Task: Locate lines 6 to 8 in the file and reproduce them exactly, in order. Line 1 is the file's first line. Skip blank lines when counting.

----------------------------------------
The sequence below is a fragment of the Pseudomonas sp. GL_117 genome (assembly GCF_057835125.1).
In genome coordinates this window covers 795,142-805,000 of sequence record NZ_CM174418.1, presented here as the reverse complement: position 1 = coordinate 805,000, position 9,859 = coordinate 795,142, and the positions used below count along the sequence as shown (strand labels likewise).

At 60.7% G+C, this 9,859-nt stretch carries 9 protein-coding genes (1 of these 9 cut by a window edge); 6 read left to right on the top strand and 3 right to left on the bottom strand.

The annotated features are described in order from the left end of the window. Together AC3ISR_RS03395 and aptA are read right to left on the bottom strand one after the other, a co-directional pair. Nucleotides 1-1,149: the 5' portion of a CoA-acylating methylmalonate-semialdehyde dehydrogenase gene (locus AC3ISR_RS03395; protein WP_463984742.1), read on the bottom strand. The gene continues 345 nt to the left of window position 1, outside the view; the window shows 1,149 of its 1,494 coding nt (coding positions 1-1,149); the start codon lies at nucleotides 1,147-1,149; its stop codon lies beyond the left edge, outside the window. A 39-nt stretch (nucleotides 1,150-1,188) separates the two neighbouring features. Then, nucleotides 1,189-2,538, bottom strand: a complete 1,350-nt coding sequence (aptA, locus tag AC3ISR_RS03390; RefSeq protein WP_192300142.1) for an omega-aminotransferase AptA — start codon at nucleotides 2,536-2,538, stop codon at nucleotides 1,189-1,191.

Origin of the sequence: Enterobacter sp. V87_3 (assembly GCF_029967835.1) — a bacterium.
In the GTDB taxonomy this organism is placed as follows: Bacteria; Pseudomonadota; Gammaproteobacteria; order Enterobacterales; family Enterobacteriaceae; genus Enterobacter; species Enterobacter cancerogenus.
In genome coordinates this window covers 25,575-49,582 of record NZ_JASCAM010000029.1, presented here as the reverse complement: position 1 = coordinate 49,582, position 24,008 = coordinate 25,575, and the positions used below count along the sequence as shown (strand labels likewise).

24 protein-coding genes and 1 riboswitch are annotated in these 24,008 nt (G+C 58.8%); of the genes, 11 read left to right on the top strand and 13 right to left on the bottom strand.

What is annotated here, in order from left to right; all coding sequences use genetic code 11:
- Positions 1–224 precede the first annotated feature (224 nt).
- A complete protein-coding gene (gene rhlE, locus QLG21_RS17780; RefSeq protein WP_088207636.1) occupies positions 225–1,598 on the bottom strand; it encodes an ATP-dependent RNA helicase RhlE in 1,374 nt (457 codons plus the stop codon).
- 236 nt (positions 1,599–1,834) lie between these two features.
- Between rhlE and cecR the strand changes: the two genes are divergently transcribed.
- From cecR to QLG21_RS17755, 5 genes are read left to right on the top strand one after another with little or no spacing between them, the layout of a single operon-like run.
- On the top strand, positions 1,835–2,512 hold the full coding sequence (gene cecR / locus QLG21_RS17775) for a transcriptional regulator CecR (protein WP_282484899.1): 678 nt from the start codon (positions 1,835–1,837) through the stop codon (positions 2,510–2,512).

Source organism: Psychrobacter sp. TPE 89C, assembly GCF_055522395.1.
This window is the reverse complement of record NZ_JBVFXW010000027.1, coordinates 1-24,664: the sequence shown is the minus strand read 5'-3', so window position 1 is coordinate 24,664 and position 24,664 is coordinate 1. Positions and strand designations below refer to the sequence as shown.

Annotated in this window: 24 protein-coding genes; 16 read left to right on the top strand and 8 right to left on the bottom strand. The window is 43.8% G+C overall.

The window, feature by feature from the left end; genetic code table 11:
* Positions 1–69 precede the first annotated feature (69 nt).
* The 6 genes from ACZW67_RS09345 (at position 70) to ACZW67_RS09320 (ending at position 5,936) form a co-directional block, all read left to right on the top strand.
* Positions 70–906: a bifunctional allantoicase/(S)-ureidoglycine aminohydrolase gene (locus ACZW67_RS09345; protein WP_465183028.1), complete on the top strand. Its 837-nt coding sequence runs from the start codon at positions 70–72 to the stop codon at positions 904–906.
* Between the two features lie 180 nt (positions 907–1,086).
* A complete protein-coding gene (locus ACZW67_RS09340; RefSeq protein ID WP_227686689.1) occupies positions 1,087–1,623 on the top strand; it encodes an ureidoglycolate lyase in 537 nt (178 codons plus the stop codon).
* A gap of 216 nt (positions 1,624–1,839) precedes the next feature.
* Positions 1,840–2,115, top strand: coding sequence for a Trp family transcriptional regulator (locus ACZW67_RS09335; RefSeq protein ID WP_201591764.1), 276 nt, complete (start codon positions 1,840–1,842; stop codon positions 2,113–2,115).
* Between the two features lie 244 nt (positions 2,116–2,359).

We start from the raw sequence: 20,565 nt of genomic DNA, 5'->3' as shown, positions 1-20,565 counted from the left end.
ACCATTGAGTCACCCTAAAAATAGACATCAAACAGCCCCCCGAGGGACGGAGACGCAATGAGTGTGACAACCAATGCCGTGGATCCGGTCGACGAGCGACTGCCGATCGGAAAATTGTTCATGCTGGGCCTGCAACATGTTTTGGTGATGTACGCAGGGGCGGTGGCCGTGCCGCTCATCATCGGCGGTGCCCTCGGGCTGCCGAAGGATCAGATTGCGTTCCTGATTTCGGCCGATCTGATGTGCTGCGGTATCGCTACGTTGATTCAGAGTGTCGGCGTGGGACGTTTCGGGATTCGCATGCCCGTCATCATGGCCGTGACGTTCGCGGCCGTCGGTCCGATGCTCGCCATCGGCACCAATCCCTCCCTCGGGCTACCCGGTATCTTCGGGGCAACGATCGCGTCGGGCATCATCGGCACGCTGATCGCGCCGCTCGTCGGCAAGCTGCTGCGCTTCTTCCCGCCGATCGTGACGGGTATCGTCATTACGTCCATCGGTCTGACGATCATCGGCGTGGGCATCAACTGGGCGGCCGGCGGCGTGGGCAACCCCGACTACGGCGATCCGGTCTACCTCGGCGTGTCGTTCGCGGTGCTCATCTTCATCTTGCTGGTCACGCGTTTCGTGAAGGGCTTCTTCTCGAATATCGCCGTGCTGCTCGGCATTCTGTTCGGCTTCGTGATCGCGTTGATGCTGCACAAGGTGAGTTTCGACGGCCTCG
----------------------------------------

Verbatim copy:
In the GTDB taxonomy this organism is placed as follows: Bacteria; Pseudomonadota; Gammaproteobacteria; order Enterobacterales; family Enterobacteriaceae; genus Enterobacter; species Enterobacter cancerogenus.
In genome coordinates this window covers 25,575-49,582 of record NZ_JASCAM010000029.1, presented here as the reverse complement: position 1 = coordinate 49,582, position 24,008 = coordinate 25,575, and the positions used below count along the sequence as shown (strand labels likewise).

24 protein-coding genes and 1 riboswitch are annotated in these 24,008 nt (G+C 58.8%); of the genes, 11 read left to right on the top strand and 13 right to left on the bottom strand.